Beatien Yazz, Diné (Navajo), 1946, Watercolor on paper, SAR.1983-12-150. Photograph by Addison Doty, Copyright 2020 School for Advanced Research.
Story by IARC collections assistant Molly Winslow.
For our In the Vaults series and in honor of Veterans Day, we would love to share with you the work of acclaimed Diné (Navajo) painter, Beatien Yazz.
This watercolor, painted in 1946 on spiral notebook paper, shows a Marine in uniform kneeling to hug his daughter. Yazz himself served as a Marine and Code Talker during World War II. During both World Wars the United States military relied on codes based in Native American languages to keep communications secret from enemy forces. By the end of World War II, over 400 men from Navajo Nation were trained as Marine Corps Code Talkers. Other branches recruited members of Assiniboine, Cherokee, Cheyenne, Chippewa, Choctaw, Comanche, Cree, Crow, Hopi, Kiowa, Menominee, Meskwaki, Mississauga, Muscogee, Osage, Pawnee, Sac and Fox, Seminole, and Sioux Tribes to also serve as Code Talkers during both World Wars. Their codes were never broken and their hard work and bravery saved thousands of American and allied lives.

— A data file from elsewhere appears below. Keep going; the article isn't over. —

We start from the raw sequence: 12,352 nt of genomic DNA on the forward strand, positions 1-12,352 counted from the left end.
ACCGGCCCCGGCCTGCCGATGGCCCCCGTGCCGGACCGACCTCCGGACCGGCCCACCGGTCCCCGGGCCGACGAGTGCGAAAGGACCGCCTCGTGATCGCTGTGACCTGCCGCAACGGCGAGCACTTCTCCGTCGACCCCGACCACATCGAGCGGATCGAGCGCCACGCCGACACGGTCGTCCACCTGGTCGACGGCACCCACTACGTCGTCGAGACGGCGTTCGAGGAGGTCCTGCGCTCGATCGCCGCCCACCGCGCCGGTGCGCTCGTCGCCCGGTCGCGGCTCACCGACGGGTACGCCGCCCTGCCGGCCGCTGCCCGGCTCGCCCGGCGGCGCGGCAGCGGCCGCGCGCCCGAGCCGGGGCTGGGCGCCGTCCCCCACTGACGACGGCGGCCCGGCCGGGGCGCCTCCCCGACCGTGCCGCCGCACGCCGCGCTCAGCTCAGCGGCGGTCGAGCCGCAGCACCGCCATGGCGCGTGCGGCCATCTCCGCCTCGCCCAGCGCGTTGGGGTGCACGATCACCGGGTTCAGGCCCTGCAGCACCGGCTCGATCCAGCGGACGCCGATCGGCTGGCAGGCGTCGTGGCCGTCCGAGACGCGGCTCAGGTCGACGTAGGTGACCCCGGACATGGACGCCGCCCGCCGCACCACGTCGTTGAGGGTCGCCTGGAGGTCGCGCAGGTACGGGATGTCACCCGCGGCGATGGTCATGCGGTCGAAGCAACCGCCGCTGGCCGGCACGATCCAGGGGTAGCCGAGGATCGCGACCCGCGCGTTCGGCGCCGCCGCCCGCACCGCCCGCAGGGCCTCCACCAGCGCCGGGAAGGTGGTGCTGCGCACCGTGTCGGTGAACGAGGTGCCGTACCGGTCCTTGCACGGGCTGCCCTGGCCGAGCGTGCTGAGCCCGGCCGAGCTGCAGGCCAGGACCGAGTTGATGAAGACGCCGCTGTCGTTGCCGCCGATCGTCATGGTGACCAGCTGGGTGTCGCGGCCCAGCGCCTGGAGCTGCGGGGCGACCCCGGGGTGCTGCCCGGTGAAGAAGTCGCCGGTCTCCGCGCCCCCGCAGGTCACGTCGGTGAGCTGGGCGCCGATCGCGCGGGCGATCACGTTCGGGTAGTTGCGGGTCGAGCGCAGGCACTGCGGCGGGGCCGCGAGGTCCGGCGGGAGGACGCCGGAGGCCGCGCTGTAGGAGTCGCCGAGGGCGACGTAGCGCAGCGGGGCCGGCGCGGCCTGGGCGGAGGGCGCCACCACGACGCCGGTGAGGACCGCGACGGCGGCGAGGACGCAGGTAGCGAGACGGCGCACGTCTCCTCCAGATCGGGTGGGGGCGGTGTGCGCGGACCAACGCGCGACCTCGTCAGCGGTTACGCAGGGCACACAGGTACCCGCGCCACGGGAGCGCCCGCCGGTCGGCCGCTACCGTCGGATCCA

Native Americans have participated in every major U.S. military encounter since the Revolutionary War. Since 9/11 almost 19% of Native Americans have served in the armed forces, higher than any other demographic. This year on Veterans Day we wish to acknowledge and honor the thousands of American Indians, Kanaka Maoli, and Alaska Natives who have served in the U.S. Armed Forces, and thank all veterans for their service.
Please visit our eMuseum to see other works by Beatien Yazz.